Breast Cancer

Overview

Breast cancer is the most commonly diagnosed cancer, besides skin cancer, found in women in the United States. Treatment advances are leading to more women with breast cancer living longer overall and without disease progression. The following information includes a brief description of how breast cancer develops and is classified, as well as an overview of the disease from diagnosis to follow-up care.

Development, Diagnosis and Classification

Breast cancer develops when one or several abnormal cells divide and multiply to become a mass of abnormal cells (tumor). A definitive diagnosis of breast cancer is made when a sample of tissue is extracted or removed from the tumor (breast biopsy) and analyzed by a pathologist. The breast biopsy may be performed as a needle biopsy or a surgical biopsy. Most breast cancers begin in the cells lining the milk ducts or the lobules that produce milk. When the pathologist analyzes the breast biopsy sample from a cancer, one of the first steps is to determine whether the cancerous tissue is invasive, non-invasive or a combination of both patterns. Most breast cancers that have formed a lump are invasive tumors, which means the cancer cells have extended beyond the outer lining of the microscopic ductal structures where they began. Invasive ductal carcinoma is the most common of several types of breast cancer.

Ductal carcinoma in situ (DCIS) is a form of noninvasive breast cancer. When the pathologist describes DCIS in a report of breast tissue that has been analyzed microscopically, it means that he/she sees cancer cells that are located within ductal units, but the walls of those ductal units are intact. Most cases of DCIS require cancer-directed therapy (surgery and, possibly, radiation therapy) to remove and/or treat the abnormal breast tissue. Lobular carcinoma in situ (LCIS) is a condition in which abnormal cells are confined to the lobules (milk-secreting glands) of the breast. This pattern is a sign of overactive breast tissue that may be present throughout both breasts. Patients with LCIS are at increased risk for future breast cancer development and may be recommended for more extensive breast cancer screening or to consider breast cancer prevention options. When detected in the absence of invasive cancer, neither DCIS nor LCIS are life-threatening conditions because they are not biologically capable of metastatic spread to other organs of the body.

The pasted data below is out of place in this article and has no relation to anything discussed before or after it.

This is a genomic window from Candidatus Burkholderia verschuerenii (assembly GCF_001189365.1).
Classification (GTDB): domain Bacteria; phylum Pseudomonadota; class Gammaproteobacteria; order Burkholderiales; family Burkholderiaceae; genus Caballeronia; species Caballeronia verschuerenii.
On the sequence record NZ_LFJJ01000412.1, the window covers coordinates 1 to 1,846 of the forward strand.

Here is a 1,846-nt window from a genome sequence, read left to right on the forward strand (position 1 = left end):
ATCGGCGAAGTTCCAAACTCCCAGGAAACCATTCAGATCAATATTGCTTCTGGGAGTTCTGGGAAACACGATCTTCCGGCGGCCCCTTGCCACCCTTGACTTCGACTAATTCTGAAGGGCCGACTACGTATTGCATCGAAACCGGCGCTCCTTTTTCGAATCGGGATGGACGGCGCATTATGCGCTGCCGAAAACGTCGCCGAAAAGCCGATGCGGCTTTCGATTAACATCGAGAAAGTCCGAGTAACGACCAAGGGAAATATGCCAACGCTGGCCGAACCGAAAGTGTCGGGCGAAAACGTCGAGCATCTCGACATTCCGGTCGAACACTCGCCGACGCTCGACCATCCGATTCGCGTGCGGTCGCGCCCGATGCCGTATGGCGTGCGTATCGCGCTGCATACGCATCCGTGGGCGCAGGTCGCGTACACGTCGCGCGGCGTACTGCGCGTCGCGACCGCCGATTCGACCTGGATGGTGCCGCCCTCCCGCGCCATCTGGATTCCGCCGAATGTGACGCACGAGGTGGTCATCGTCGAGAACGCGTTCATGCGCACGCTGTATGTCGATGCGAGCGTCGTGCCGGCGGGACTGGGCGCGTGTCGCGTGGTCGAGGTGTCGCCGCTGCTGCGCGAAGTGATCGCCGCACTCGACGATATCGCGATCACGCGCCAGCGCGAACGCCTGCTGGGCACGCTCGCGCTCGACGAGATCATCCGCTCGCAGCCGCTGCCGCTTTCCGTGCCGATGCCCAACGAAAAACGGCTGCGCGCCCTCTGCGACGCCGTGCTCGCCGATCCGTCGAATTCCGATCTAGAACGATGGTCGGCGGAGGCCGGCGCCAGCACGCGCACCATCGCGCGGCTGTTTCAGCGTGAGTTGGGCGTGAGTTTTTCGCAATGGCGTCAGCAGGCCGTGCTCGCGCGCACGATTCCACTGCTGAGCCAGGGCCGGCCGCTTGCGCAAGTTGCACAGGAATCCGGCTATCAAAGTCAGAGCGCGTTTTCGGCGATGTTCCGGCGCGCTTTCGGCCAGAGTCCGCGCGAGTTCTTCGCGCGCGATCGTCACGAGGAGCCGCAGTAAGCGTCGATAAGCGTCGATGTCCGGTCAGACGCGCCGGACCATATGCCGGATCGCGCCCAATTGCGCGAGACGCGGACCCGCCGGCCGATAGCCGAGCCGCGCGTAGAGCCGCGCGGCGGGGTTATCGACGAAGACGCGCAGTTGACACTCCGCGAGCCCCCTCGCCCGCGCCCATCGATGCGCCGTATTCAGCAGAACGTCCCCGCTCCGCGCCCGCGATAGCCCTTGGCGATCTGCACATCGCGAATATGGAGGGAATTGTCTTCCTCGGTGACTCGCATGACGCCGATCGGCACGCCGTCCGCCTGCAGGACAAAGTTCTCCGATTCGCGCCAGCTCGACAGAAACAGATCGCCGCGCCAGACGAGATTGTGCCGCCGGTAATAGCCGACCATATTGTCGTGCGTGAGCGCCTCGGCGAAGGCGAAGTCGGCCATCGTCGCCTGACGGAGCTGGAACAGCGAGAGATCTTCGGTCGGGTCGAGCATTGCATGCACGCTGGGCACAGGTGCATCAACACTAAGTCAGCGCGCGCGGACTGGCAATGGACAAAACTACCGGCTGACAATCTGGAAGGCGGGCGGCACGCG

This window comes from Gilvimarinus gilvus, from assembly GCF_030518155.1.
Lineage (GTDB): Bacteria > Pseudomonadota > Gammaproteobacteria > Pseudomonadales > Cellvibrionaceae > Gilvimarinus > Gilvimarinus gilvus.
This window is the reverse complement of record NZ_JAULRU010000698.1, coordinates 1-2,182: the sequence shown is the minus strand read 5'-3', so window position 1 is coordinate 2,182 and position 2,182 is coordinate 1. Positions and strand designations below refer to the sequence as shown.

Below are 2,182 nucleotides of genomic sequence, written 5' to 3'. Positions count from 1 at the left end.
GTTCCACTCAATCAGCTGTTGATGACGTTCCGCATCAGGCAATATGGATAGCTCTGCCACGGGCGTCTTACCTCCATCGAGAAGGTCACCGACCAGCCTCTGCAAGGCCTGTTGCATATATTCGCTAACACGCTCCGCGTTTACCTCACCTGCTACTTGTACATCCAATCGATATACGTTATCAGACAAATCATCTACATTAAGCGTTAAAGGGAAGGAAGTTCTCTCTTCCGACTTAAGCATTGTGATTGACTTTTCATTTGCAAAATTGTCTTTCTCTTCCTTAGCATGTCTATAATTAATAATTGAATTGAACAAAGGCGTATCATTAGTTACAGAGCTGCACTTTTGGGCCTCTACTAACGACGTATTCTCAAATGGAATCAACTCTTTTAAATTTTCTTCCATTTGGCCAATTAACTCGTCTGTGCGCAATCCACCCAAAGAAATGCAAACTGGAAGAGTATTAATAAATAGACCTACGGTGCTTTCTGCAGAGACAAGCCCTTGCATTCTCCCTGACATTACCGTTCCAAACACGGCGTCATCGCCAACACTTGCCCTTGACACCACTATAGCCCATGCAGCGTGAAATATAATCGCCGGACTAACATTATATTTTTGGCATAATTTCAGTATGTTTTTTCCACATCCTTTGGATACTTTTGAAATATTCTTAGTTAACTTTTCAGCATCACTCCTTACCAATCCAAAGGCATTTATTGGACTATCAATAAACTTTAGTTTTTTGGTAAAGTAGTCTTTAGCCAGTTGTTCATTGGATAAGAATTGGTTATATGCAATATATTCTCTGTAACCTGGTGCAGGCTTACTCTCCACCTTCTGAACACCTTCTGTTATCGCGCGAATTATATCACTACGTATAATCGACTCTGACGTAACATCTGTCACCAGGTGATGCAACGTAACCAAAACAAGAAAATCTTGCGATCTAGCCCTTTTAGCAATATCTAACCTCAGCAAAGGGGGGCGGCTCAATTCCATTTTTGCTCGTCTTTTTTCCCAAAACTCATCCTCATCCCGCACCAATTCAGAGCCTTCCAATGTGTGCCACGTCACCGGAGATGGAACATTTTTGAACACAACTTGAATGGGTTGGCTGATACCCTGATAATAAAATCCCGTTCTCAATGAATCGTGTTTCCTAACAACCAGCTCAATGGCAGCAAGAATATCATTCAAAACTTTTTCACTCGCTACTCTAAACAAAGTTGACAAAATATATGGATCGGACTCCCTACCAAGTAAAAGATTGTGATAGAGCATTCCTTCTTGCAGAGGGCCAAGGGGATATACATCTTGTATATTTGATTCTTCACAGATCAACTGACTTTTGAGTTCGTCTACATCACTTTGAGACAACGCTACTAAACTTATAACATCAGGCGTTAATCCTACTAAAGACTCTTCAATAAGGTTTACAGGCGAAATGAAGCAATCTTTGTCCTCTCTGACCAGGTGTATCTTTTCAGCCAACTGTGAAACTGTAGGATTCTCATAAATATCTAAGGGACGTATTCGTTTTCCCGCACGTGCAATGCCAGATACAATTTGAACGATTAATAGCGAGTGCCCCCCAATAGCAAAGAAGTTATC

Invasive breast cancers that are caught early can usually be treated successfully with combinations of local, regional and systemic therapies. Local and regional therapies are typically in the form of radiation therapy and/or surgery, designed to eliminate the cancerous tissue in the breast and, if necessary, the underarm lymph nodes (glands). Systemic therapy is drug treatment designed to eliminate microscopic cancer cells that might be hiding in other organs of the body, such as the liver, lungs or bones. Microscopic cancer cells hiding in other organs are too small to be seen on imaging tests, such as CT or bone scans, and they do not cause symptoms.

Figure 1. Anatomy of the Breast

While screening tests such as mammograms, ultrasound and magnetic resonance imaging (MRI) are commonly used to detect breast changes, a biopsy is the only way to know if cancer is present. For a biopsy, a sample of the suspicious area, called a biopsy specimen, is taken and tested in the lab by a pathologist. If your biopsy results indicate cancer, staging is the next step.